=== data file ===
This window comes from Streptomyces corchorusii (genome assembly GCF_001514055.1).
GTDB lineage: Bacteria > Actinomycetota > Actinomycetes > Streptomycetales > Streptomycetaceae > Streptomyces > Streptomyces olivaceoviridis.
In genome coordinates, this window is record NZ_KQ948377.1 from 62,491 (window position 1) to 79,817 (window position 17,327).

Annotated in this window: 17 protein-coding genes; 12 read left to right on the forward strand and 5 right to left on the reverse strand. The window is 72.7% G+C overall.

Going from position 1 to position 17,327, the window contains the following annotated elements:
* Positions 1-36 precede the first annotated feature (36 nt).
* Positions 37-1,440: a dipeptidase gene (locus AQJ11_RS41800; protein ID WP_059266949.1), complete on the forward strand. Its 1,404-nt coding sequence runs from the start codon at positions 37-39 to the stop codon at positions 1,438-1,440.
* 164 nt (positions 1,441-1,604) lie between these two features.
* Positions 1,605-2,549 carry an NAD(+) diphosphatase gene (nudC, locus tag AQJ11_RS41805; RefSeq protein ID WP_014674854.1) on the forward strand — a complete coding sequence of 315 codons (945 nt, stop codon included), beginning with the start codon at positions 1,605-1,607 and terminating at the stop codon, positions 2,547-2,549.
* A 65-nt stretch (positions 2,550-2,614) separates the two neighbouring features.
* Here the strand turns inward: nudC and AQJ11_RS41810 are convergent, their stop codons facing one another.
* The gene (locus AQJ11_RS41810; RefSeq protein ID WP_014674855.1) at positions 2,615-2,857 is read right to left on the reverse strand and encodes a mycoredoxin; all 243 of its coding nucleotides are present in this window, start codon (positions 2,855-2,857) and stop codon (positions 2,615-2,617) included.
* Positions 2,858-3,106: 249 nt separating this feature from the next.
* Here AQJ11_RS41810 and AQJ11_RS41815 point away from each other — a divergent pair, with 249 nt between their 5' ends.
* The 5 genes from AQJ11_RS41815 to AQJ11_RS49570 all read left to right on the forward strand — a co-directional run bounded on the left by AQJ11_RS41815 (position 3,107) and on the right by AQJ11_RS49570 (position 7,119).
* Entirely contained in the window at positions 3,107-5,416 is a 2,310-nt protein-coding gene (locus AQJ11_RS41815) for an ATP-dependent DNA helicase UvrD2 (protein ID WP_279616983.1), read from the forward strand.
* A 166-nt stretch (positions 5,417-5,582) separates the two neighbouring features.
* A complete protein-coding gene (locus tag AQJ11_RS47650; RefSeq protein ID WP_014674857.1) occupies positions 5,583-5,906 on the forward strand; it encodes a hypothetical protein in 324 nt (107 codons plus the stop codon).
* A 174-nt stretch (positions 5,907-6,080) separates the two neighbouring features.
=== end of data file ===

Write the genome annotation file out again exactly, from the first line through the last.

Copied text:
This window comes from Streptomyces corchorusii (genome assembly GCF_001514055.1).
GTDB lineage: Bacteria > Actinomycetota > Actinomycetes > Streptomycetales > Streptomycetaceae > Streptomyces > Streptomyces olivaceoviridis.
In genome coordinates, this window is record NZ_KQ948377.1 from 62,491 (window position 1) to 79,817 (window position 17,327).

Annotated in this window: 17 protein-coding genes; 12 read left to right on the forward strand and 5 right to left on the reverse strand. The window is 72.7% G+C overall.

Going from position 1 to position 17,327, the window contains the following annotated elements:
* Positions 1-36 precede the first annotated feature (36 nt).
* Positions 37-1,440: a dipeptidase gene (locus AQJ11_RS41800; protein ID WP_059266949.1), complete on the forward strand. Its 1,404-nt coding sequence runs from the start codon at positions 37-39 to the stop codon at positions 1,438-1,440.
* 164 nt (positions 1,441-1,604) lie between these two features.
* Positions 1,605-2,549 carry an NAD(+) diphosphatase gene (nudC, locus tag AQJ11_RS41805; RefSeq protein ID WP_014674854.1) on the forward strand — a complete coding sequence of 315 codons (945 nt, stop codon included), beginning with the start codon at positions 1,605-1,607 and terminating at the stop codon, positions 2,547-2,549.
* A 65-nt stretch (positions 2,550-2,614) separates the two neighbouring features.
* Here the strand turns inward: nudC and AQJ11_RS41810 are convergent, their stop codons facing one another.
* The gene (locus AQJ11_RS41810; RefSeq protein ID WP_014674855.1) at positions 2,615-2,857 is read right to left on the reverse strand and encodes a mycoredoxin; all 243 of its coding nucleotides are present in this window, start codon (positions 2,855-2,857) and stop codon (positions 2,615-2,617) included.
* Positions 2,858-3,106: 249 nt separating this feature from the next.
* Here AQJ11_RS41810 and AQJ11_RS41815 point away from each other — a divergent pair, with 249 nt between their 5' ends.
* The 5 genes from AQJ11_RS41815 to AQJ11_RS49570 all read left to right on the forward strand — a co-directional run bounded on the left by AQJ11_RS41815 (position 3,107) and on the right by AQJ11_RS49570 (position 7,119).
* Entirely contained in the window at positions 3,107-5,416 is a 2,310-nt protein-coding gene (locus AQJ11_RS41815) for an ATP-dependent DNA helicase UvrD2 (protein ID WP_279616983.1), read from the forward strand.
* A 166-nt stretch (positions 5,417-5,582) separates the two neighbouring features.
* A complete protein-coding gene (locus tag AQJ11_RS47650; RefSeq protein ID WP_014674857.1) occupies positions 5,583-5,906 on the forward strand; it encodes a hypothetical protein in 324 nt (107 codons plus the stop codon).
* A 174-nt stretch (positions 5,907-6,080) separates the two neighbouring features.